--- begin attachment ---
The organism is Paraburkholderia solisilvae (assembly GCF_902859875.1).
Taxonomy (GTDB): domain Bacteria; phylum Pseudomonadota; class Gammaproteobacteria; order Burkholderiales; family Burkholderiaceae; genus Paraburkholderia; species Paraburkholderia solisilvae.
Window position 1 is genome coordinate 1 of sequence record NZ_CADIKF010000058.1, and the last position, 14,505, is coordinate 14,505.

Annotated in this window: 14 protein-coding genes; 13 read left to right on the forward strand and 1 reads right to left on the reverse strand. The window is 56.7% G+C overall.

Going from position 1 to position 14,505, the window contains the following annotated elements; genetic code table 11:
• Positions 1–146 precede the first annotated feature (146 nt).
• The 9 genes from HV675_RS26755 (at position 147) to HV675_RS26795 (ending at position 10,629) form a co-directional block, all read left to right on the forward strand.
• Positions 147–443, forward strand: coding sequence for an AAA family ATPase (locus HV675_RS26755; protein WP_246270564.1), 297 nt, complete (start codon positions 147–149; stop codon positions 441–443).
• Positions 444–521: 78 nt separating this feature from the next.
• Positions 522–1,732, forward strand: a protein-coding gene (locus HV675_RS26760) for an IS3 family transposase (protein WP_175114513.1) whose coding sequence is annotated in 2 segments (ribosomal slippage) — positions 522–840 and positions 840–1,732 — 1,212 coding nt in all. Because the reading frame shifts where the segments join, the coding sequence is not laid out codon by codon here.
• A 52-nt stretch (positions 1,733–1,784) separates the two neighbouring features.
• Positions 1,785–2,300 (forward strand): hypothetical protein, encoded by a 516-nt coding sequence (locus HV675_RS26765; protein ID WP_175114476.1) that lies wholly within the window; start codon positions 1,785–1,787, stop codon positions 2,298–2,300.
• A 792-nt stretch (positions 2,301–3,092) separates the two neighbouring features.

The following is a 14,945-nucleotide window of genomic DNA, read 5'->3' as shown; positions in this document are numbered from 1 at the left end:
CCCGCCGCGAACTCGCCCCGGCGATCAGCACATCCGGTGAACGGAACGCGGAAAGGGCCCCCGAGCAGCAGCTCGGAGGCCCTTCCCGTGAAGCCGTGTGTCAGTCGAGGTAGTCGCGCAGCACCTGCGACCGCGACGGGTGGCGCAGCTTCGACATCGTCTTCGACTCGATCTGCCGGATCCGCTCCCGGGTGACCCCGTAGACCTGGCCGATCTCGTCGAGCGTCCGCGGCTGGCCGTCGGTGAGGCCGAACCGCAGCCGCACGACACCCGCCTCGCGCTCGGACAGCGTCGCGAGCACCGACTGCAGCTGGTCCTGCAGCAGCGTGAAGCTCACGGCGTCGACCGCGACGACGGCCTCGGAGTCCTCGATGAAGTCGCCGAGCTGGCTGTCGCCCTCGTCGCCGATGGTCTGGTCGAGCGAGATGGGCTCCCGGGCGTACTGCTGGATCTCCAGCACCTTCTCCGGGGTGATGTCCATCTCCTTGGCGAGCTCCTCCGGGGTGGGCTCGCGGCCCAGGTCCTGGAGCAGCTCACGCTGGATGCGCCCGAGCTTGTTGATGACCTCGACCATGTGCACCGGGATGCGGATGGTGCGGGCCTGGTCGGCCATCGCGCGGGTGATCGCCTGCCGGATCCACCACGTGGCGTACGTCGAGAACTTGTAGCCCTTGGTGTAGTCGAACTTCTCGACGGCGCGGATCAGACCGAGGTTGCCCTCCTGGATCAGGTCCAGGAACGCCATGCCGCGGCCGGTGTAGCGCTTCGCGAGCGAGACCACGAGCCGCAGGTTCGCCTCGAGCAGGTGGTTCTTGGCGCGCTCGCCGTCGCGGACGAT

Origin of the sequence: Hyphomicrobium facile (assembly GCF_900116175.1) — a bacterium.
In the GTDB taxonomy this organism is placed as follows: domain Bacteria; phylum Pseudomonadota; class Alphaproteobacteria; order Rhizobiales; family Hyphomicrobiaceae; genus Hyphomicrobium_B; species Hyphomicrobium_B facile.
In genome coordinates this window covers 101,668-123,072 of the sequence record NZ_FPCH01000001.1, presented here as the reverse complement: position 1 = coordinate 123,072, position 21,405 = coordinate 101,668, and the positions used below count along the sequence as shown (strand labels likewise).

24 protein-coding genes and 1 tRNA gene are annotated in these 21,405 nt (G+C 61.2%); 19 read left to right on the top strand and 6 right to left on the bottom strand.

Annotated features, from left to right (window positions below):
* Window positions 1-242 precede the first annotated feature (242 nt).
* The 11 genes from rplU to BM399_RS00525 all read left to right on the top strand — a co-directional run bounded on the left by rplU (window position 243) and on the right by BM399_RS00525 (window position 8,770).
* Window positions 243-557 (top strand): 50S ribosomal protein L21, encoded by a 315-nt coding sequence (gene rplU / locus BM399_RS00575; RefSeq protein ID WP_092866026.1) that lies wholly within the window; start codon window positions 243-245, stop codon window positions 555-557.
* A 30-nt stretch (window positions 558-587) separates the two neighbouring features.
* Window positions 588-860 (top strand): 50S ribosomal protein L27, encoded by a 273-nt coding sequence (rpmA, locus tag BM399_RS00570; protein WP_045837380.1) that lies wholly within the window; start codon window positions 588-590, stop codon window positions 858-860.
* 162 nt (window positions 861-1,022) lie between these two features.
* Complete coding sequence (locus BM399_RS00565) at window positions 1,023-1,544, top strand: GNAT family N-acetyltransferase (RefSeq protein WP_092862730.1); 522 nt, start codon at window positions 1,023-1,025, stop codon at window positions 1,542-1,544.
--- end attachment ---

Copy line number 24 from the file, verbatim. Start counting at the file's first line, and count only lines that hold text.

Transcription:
* A 30-nt stretch (window positions 558-587) separates the two neighbouring features.